The present paper discusses the problem of the classification of Amorite within the Semitic family. After testing the Amorite corpus of personal names and toponyms for the presence of sixty features that have been proposed as characteristic of the Central, Northwest and East Semitic branches — and viewed as necessary conditions for establishing the relation of a language to one of these sub-groups — the authors conclude that the existing data fail to be conclusive. Since, on the one hand, the available data can link Amorite to the Central, Northwest and East Semitic branches and, on the other hand, as various pieces of evidence are either missing or their interpretation is uncertain, the definite answer to the question of the genetic filiation of Amorite seems to remain beyond the reach of Semitic linguistics. This, in turn, implies that several theories concerning the place of Amorite among Semitic languages should be treated with more caution.



The Language of Musta’rab Jews: The Names of the Holidays in Peqtʿin as a Test Case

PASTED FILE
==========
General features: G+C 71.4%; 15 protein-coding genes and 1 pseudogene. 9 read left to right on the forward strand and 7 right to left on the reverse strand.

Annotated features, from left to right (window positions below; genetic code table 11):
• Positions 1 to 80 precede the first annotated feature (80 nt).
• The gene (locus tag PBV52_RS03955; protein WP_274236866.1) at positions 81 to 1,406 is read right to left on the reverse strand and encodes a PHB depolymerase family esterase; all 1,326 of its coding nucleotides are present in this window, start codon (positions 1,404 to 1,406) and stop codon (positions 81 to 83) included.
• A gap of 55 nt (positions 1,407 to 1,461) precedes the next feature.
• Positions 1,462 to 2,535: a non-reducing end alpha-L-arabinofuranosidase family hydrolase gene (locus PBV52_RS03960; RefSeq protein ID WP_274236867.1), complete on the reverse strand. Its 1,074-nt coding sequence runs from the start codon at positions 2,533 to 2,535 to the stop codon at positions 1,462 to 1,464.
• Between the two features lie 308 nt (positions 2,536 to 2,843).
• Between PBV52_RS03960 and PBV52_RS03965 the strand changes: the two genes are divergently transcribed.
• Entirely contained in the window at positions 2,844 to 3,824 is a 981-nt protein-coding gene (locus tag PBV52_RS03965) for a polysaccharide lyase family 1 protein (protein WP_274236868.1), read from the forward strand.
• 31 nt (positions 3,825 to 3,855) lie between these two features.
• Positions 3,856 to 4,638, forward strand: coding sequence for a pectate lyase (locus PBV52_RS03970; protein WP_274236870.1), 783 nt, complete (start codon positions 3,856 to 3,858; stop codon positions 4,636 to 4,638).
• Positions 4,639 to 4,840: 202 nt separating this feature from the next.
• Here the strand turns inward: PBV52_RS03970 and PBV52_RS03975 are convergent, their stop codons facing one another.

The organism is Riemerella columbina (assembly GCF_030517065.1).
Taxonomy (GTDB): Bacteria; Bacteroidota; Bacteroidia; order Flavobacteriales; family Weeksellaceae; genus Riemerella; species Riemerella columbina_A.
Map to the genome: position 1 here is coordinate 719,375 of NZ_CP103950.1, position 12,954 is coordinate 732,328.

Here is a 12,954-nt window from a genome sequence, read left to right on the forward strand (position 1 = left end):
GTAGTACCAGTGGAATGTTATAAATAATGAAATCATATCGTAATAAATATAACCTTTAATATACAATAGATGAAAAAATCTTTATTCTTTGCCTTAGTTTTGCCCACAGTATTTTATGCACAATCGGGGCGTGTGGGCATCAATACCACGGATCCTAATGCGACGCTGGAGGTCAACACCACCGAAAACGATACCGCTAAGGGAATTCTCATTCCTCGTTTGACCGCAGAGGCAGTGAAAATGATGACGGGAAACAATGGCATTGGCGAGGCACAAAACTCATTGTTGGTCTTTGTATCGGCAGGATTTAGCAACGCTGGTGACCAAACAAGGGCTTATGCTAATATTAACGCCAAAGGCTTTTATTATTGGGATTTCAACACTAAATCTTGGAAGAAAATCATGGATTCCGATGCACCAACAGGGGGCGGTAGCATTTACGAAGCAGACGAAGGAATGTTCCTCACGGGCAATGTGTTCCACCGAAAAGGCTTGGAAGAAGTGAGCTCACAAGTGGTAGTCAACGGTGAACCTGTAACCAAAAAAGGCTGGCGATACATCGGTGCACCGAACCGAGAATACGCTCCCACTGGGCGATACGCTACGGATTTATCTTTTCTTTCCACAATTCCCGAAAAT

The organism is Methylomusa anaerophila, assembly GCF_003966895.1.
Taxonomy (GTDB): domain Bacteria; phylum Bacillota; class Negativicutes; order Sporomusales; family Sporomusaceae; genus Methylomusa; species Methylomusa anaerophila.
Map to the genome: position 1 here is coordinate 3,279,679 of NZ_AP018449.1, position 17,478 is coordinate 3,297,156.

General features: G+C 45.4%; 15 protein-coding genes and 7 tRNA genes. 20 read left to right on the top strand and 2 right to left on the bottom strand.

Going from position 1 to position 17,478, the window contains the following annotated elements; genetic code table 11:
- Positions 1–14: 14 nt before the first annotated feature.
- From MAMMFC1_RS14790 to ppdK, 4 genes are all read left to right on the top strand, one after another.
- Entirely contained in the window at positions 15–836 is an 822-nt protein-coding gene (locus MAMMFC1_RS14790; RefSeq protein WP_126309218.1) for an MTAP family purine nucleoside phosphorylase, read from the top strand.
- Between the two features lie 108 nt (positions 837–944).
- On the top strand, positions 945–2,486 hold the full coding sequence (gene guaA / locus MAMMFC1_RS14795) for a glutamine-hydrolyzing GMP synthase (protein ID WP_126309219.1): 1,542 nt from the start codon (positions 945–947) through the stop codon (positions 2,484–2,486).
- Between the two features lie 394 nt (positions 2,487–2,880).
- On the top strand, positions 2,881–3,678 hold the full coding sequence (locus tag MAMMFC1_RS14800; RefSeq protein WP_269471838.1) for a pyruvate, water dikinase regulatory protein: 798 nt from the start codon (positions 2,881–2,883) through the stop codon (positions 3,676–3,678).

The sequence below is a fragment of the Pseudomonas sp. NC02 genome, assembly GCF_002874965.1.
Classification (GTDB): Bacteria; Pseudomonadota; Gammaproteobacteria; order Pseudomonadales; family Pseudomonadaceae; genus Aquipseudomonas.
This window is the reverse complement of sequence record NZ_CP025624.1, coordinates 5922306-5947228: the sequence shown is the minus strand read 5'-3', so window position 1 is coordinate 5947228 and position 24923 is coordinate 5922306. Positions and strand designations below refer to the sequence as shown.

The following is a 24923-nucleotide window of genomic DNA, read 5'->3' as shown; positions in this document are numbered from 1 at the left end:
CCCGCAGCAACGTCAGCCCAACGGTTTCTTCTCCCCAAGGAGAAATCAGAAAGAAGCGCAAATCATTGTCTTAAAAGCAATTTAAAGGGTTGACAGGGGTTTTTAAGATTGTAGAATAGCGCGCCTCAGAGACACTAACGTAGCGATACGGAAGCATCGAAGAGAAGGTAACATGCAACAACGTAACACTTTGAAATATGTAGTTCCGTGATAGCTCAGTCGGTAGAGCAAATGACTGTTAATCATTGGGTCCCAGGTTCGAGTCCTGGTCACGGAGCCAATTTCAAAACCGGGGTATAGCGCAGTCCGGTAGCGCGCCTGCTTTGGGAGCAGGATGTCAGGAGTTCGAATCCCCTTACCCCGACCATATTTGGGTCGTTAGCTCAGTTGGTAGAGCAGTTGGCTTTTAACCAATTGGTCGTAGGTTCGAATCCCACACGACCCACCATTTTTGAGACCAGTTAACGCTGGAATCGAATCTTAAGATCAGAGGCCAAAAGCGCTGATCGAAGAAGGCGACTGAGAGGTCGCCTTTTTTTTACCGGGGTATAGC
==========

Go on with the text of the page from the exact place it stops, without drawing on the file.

Thu, 15 Feb 2018 00:00:00 GMT

Abstract
This article treats the Arabic-Hebrew interlingual contact that emerges from examination of the language of the Musta‘rab community in Israel. Based on a linguistic field study carried out among the Jews of Peqi‘in, it examines a unique phenomenon in their spoken dialect: the penetration of Arabic and Islamic terms into the Jewish religious sphere as exemplified in their designations for the Jewish holidays.This study shows that the Jews of Peqi‘in preferred the Arabic names of the holidays to the Hebrew ones; some of these names are ancient and are attested in medieval Jewish texts; others are late. It also shows that some of their Judaeo-Arabic expressions are identical to those used by their non-Jewish neighbours. Moreover, Peqi‘in Jews do not hesitate to use the designations for the non-Jewish holidays. Their adherence to Arabic is also exemplified by the use of unique Arabic words and expressions, not found in the surrounding dialects, which carry specifically Jewish meanings. Another intriguing finding was that the Jewish dialect of Peqi‘in has preserved unique Arabic configurations not found in the general spoken Arabic dialect. The roots of this phenomenon's anomalous nature, as compared to what is known of other Jewish communities, probably lie in the preservation in the vernacular of Peqi‘in Jews of an ancient path in use in medieval Judaeo-Arabic in the Fertile Crescent.



The Evolution of the rajaz Meter in Modern Arabic Poetry, As Reflected in the Works of Amal Dunqul

Thu, 15 Feb 2018 00:00:00 GMT

Abstract